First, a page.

Pick Your Propulsion

There is perhaps no better example of human ingenuity in the modern era than the automobile. In every city, of every country, across the entire world, motorized vehicles are taking people from home, to work, and back again in all types of cars and trucks. While many of these cars vary wildly in terms of features and design, there are certain elements that must be present in order for the car to move. A car without wheels, for instance, has no chance of taking you where you want to go; wheels, or an engine.

Despite the similarities, there is still an extraordinary amount of diversity within these standardized elements; a car repair center like our Master Muffler in Pocatello can help you install different tires for snow, rain, or summer weather. Or you may have an electric motor, as opposed to a gasoline or diesel engine. 

It’s these two latter engines in particular that many drivers use to distinguish their cars from others on the road. So, what’s the difference between them? Let’s take a look at where each engine came from, the difference between the two types of fuel, and the pros and cons of each.

The Gasoline Engine

The gasoline engine has been the mainstay of motorized locomotion for centuries, and it has also been at the center of its fair share of criticism. Not only has the search for crude oil and its refinement into gasoline been at the center of a lot of rhetoric, from anti-war propaganda to foreign interest speculation, but its very design has come under fire for its perceived wastefulness of this precious petroleum resource.

How It Works

Thanks to its standardization in nearly all cars, motorcycles, and scooters throughout the world, engine repair has become one of the foundational elements of our car repair service in Pocatello. Despite periodic updates to the design, the basic operation of the gas engine remains largely the same:

  • A mixture of air and fuel vapors enters the combustion chamber through the fuel intake valve.
  • A crankshaft compresses the chamber so that the mixture becomes very dense in an enclosed space.
  • As the space gets smaller and smaller, a spark plug ignites the mixture, causing a small explosion of gasses.
  • These gasses are then let out of the combustion chamber to go through the rest of the emissions system. 
  • The power of the combustion powers the rest of the engine and in turn, the whole vehicle.

This process — intake, compression, ignition, and exhaust — is what’s known as the four-stroke combustion cycle. If you’re having trouble with your engine, it is likely some part within this cycle is in need of attention.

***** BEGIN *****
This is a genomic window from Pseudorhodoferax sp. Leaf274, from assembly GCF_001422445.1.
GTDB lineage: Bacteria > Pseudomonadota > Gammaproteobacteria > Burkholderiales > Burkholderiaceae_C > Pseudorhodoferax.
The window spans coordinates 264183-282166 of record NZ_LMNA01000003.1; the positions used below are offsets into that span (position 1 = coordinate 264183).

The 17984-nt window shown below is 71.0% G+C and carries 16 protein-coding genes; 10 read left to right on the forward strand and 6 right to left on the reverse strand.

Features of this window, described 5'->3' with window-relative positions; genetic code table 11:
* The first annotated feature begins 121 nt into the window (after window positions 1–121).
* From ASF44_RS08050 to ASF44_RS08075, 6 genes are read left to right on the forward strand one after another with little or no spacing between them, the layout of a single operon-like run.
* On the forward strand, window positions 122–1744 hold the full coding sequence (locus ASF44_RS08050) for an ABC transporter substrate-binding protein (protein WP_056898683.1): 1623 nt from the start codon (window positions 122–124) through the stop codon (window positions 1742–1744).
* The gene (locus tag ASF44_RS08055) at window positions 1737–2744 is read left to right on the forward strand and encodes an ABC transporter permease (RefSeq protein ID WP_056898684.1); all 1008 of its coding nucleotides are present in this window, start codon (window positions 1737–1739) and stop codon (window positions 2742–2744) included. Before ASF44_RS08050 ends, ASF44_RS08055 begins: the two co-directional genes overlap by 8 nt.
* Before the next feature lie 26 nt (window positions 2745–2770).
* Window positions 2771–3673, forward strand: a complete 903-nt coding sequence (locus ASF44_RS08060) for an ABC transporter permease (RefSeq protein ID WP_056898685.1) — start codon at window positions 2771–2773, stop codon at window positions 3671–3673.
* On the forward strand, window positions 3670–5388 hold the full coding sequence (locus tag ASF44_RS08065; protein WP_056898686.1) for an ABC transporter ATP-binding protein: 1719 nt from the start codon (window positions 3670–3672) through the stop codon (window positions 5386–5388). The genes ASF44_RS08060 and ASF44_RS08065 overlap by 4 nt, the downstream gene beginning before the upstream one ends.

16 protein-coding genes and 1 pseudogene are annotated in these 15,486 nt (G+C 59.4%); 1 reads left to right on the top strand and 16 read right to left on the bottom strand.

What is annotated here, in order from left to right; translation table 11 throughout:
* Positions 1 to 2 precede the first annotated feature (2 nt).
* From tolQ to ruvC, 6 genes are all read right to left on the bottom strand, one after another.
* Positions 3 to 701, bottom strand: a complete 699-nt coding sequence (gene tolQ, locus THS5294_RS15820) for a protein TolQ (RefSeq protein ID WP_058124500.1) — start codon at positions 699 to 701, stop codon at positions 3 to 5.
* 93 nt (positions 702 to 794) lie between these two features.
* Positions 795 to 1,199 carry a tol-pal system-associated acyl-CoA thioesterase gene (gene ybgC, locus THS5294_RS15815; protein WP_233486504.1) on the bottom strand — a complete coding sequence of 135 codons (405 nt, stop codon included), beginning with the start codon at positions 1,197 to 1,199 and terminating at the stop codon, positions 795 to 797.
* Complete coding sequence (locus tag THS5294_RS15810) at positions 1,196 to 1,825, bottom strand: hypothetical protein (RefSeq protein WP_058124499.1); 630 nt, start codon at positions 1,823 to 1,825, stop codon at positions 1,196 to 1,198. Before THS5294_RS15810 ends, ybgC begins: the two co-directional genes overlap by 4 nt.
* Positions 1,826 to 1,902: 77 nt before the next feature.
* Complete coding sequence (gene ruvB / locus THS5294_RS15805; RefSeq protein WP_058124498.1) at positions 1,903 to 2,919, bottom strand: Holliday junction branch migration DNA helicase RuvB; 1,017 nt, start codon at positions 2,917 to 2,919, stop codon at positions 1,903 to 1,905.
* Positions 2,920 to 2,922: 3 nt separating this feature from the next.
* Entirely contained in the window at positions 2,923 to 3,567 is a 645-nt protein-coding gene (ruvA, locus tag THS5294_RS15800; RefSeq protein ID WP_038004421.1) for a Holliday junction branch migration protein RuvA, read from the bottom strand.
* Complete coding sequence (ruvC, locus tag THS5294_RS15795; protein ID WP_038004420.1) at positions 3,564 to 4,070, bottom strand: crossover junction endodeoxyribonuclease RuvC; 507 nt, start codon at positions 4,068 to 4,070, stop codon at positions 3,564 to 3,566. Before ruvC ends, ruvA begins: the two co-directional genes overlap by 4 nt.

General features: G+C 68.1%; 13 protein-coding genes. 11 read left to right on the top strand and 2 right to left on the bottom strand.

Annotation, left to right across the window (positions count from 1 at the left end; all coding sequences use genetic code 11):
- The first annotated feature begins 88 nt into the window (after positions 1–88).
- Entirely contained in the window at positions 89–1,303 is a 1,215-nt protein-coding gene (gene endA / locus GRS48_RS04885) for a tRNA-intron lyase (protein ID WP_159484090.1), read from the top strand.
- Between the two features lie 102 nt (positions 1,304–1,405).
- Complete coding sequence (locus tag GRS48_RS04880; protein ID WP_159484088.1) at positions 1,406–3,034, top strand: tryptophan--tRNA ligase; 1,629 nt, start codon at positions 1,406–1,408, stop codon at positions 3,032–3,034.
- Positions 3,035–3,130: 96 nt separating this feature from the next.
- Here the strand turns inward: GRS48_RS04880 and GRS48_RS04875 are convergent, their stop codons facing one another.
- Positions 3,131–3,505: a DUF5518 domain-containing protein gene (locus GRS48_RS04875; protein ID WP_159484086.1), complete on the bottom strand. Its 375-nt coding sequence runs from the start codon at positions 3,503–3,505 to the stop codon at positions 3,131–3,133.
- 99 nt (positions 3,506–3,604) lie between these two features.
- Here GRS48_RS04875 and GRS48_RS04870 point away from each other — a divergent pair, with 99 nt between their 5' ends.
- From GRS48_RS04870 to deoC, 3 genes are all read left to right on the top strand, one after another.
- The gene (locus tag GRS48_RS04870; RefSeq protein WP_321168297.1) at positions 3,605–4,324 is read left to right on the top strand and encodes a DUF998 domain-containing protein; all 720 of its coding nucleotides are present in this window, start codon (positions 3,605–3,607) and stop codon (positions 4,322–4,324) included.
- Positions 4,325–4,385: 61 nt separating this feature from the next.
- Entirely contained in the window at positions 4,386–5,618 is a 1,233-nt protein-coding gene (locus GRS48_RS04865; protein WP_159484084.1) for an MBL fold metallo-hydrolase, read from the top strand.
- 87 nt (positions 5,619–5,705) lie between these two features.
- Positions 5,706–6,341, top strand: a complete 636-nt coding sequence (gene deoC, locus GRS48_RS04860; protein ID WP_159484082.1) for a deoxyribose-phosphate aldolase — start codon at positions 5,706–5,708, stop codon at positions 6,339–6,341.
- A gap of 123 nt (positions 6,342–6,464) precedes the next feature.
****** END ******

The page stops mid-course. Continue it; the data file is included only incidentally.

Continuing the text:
The Benefits

There are numerous advantages to driving with a gasoline engine, not the least of which is how ubiquitous it has become across nearly all vehicles. This makes them much easier to repair. Other benefits include:

  • They’re generally cheaper
  • Fewer emissions
  • Less noise and vibration
  • Smoother acceleration
  • Easier to find gas for refueling

The Diesel Engine

We spoke about how the gasoline engine has come under fire from all sorts of people over the centuries. One of these was the industrious engineer Rudolf Diesel, who believed that a flaw in the design of the engine was burning only 10% of the gasoline as fuel, while everything else was simply going unused. He set to work designing and building a more efficient engine which now carries his name.

How It Works

The main difference between the two engines lay in their combustion process. Diesel believed that the spark plug could be done away with completely if the fuel itself was dense enough to ignite on its own.

  • The engine works nearly identically but compresses the mixture to a far greater degree. In regular gas engines, the compression is about a tenth of the original volume. In a diesel engine, the compression is anywhere from 14 to 25 times the volume.
  • Injecting so much fuel into a space that small is going to generate an incredible amount of heat, causing combustion automatically.
  • Diesel fuel is also thicker, which means that it produces more burn and has greater fuel efficiency than regular gas.

This is why you see a different pump at the gas station devoted entirely to diesel; the fuel mixture is processed differently and can only run in a diesel engine.

The Benefits

While diesel fuel has certainly become more popular since Rudolf unveiled his new machine, these engines have largely only been used for high-ton vehicles like trucks and construction equipment. The benefits of diesel are many, however, and with some more exposure, they could revolutionize the auto industry even further.

  • They are highly reliable machines that don’t break down as often.
  • The absence of ignition wiring means lower maintenance costs.
  • Diesel fuel doesn’t burn as hot which means the engine’s life lasts longer.
  • Gas mileage is typically much better.

If you have any concerns about car repairs in Pocatello, we at Master Muffler can help you get squared away quickly. Feel free to drop in or check out our other locations today.